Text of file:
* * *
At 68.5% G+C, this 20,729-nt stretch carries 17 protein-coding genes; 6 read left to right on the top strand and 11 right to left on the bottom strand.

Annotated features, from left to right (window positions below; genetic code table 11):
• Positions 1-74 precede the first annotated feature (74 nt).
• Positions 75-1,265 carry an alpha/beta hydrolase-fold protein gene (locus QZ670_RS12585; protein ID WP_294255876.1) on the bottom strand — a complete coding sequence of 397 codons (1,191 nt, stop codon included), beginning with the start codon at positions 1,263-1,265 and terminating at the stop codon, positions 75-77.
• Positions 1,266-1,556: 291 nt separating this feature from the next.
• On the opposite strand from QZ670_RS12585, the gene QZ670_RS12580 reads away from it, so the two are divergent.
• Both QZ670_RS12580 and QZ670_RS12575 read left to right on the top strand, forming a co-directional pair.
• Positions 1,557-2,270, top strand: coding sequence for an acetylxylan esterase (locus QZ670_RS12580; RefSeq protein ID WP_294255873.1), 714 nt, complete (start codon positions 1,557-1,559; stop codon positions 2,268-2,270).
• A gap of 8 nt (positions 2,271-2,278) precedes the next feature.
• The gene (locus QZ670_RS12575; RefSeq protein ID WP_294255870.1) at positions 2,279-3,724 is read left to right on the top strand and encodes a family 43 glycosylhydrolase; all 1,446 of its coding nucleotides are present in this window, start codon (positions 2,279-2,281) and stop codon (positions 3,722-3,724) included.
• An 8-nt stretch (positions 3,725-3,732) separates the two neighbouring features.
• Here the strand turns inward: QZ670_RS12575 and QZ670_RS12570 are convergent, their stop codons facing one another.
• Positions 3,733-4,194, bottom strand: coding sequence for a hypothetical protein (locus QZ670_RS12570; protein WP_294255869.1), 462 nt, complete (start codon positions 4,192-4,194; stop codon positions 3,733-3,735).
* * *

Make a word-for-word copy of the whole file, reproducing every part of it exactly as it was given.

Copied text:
At 68.5% G+C, this 20,729-nt stretch carries 17 protein-coding genes; 6 read left to right on the top strand and 11 right to left on the bottom strand.

Annotated features, from left to right (window positions below; genetic code table 11):
• Positions 1-74 precede the first annotated feature (74 nt).
• Positions 75-1,265 carry an alpha/beta hydrolase-fold protein gene (locus QZ670_RS12585; protein ID WP_294255876.1) on the bottom strand — a complete coding sequence of 397 codons (1,191 nt, stop codon included), beginning with the start codon at positions 1,263-1,265 and terminating at the stop codon, positions 75-77.
• Positions 1,266-1,556: 291 nt separating this feature from the next.
• On the opposite strand from QZ670_RS12585, the gene QZ670_RS12580 reads away from it, so the two are divergent.
• Both QZ670_RS12580 and QZ670_RS12575 read left to right on the top strand, forming a co-directional pair.
• Positions 1,557-2,270, top strand: coding sequence for an acetylxylan esterase (locus QZ670_RS12580; RefSeq protein ID WP_294255873.1), 714 nt, complete (start codon positions 1,557-1,559; stop codon positions 2,268-2,270).
• A gap of 8 nt (positions 2,271-2,278) precedes the next feature.
• The gene (locus QZ670_RS12575; RefSeq protein ID WP_294255870.1) at positions 2,279-3,724 is read left to right on the top strand and encodes a family 43 glycosylhydrolase; all 1,446 of its coding nucleotides are present in this window, start codon (positions 2,279-2,281) and stop codon (positions 3,722-3,724) included.
• An 8-nt stretch (positions 3,725-3,732) separates the two neighbouring features.
• Here the strand turns inward: QZ670_RS12575 and QZ670_RS12570 are convergent, their stop codons facing one another.
• Positions 3,733-4,194, bottom strand: coding sequence for a hypothetical protein (locus QZ670_RS12570; protein WP_294255869.1), 462 nt, complete (start codon positions 4,192-4,194; stop codon positions 3,733-3,735).